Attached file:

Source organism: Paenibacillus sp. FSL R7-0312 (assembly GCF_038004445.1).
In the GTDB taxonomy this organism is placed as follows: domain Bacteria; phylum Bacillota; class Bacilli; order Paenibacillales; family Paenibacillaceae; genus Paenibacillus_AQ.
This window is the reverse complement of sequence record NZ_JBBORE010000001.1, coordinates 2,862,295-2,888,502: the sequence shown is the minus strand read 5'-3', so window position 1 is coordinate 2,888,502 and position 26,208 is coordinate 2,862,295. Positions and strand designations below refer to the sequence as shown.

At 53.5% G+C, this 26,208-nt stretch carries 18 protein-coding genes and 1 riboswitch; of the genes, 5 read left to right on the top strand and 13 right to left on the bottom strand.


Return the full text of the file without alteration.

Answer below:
Source organism: Paenibacillus sp. FSL R7-0312 (assembly GCF_038004445.1).
In the GTDB taxonomy this organism is placed as follows: domain Bacteria; phylum Bacillota; class Bacilli; order Paenibacillales; family Paenibacillaceae; genus Paenibacillus_AQ.
This window is the reverse complement of sequence record NZ_JBBORE010000001.1, coordinates 2,862,295-2,888,502: the sequence shown is the minus strand read 5'-3', so window position 1 is coordinate 2,888,502 and position 26,208 is coordinate 2,862,295. Positions and strand designations below refer to the sequence as shown.

At 53.5% G+C, this 26,208-nt stretch carries 18 protein-coding genes and 1 riboswitch; of the genes, 5 read left to right on the top strand and 13 right to left on the bottom strand.